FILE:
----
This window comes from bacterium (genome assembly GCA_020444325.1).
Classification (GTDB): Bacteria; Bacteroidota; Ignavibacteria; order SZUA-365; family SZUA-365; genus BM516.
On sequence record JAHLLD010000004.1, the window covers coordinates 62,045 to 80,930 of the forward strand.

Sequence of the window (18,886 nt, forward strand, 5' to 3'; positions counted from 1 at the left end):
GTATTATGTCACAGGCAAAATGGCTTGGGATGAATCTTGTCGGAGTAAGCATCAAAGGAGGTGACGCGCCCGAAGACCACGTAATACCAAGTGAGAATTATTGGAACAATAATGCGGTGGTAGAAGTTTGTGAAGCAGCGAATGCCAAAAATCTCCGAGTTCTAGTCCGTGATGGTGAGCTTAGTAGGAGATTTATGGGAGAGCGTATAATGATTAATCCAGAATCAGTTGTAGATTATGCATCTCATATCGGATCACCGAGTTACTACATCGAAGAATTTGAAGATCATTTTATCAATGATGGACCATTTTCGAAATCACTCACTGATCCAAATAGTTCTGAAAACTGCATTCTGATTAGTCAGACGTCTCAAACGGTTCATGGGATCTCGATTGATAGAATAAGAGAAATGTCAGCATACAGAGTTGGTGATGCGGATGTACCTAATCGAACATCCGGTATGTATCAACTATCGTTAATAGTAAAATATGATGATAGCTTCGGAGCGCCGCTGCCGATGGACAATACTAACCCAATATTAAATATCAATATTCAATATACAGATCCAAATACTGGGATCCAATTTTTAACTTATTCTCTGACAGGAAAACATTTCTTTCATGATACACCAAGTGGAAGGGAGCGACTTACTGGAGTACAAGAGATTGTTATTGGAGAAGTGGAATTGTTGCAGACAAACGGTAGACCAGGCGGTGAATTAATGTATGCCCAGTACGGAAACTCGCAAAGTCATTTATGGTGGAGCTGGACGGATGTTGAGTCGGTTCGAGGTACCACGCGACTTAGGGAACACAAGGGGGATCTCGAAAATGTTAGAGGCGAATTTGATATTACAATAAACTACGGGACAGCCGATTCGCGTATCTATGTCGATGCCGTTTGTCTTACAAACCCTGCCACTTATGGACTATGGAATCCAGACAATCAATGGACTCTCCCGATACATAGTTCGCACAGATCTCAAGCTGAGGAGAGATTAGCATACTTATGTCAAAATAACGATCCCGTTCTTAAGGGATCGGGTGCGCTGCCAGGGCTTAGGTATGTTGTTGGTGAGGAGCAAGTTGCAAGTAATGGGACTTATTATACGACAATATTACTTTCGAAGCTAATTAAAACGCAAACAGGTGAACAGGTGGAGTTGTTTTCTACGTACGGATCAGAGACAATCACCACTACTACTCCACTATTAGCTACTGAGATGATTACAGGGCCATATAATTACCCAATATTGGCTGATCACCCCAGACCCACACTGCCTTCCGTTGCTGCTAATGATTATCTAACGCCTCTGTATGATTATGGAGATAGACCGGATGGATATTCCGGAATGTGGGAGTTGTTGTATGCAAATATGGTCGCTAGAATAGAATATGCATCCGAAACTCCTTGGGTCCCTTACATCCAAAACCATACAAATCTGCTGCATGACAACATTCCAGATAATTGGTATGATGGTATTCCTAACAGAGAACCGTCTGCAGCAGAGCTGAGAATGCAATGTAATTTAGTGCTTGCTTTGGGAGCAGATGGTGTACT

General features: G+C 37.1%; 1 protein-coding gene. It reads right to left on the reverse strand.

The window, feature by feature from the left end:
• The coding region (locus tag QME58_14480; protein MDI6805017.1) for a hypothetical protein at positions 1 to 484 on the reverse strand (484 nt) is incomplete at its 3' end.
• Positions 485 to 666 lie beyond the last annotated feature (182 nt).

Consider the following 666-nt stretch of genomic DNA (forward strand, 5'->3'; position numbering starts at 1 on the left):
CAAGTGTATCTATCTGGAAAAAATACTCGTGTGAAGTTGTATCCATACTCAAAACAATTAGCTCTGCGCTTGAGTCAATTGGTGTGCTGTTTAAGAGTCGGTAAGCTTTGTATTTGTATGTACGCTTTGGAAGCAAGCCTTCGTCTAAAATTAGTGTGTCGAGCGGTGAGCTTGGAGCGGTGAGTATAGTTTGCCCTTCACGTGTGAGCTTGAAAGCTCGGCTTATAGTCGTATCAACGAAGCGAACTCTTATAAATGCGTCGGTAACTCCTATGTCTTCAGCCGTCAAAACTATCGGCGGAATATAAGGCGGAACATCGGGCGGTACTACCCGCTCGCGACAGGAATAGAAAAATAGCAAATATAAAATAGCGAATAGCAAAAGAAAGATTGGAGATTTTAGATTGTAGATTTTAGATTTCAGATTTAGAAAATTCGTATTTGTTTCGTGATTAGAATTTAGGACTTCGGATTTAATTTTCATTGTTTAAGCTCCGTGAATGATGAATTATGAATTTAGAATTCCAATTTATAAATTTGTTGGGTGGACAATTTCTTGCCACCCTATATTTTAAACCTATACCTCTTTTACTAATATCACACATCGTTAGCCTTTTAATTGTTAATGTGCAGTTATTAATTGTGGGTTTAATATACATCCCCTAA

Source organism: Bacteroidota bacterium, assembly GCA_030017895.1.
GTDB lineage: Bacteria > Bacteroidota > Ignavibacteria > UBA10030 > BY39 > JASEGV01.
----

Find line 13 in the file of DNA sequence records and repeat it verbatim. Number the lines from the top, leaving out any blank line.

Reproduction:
GTDB lineage: Bacteria > Bacteroidota > Ignavibacteria > UBA10030 > BY39 > JASEGV01.